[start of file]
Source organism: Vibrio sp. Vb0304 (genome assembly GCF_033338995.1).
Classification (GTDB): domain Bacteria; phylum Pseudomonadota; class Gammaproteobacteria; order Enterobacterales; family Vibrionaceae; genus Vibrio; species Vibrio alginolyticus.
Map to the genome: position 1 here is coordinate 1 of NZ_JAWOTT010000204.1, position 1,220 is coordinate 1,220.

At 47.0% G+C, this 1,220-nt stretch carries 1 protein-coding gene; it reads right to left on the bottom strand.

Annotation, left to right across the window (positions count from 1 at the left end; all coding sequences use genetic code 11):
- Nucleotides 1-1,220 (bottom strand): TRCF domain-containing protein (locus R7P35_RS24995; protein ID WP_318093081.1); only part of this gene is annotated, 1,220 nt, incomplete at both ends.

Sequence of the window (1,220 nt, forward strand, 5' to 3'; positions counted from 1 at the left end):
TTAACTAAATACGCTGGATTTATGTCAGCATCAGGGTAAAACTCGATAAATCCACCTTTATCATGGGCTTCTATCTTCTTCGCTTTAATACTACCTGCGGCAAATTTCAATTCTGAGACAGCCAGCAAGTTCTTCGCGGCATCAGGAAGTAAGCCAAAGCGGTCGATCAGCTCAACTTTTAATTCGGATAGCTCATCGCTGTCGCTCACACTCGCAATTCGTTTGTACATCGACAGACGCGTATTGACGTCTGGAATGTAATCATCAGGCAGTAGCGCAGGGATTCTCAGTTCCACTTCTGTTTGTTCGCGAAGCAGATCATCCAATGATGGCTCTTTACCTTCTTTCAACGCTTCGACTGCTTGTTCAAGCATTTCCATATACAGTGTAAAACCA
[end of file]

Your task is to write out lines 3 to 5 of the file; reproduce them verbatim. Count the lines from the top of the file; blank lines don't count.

Map to the genome: position 1 here is coordinate 1 of NZ_JAWOTT010000204.1, position 1,220 is coordinate 1,220.

At 47.0% G+C, this 1,220-nt stretch carries 1 protein-coding gene; it reads right to left on the bottom strand.

Annotation, left to right across the window (positions count from 1 at the left end; all coding sequences use genetic code 11):